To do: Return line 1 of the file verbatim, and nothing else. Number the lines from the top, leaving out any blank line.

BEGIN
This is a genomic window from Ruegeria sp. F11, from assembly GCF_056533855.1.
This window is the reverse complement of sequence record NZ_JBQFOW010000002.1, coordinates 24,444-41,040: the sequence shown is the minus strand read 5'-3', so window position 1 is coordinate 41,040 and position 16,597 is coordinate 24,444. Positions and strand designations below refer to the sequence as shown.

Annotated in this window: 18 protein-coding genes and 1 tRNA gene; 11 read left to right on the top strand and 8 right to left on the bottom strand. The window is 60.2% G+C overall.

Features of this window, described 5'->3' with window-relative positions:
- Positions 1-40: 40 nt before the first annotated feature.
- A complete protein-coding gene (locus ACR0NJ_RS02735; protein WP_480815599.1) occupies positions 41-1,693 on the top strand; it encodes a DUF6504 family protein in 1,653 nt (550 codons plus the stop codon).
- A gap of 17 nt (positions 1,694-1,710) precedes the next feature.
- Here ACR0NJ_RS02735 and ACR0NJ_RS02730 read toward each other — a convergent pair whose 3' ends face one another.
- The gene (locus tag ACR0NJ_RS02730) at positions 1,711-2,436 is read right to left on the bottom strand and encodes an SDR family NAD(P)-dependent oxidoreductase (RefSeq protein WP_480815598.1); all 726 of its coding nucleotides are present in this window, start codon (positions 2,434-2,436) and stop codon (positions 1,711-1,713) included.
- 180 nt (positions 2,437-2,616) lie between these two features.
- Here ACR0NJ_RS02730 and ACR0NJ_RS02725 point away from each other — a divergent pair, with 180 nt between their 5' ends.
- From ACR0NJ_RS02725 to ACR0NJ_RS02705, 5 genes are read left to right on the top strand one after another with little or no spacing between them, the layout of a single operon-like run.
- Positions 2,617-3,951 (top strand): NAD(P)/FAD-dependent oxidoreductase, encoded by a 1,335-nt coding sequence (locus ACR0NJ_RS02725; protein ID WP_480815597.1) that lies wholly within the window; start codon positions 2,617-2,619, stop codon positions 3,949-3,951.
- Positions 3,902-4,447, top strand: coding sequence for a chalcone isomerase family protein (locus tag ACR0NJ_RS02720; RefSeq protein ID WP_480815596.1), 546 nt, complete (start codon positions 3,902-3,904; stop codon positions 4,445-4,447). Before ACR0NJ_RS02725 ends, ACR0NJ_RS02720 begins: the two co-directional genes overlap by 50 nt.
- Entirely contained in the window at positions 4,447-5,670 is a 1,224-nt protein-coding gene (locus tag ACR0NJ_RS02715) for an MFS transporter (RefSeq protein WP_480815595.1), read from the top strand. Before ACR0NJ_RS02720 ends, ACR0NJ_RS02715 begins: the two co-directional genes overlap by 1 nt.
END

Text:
This is a genomic window from Ruegeria sp. F11, from assembly GCF_056533855.1.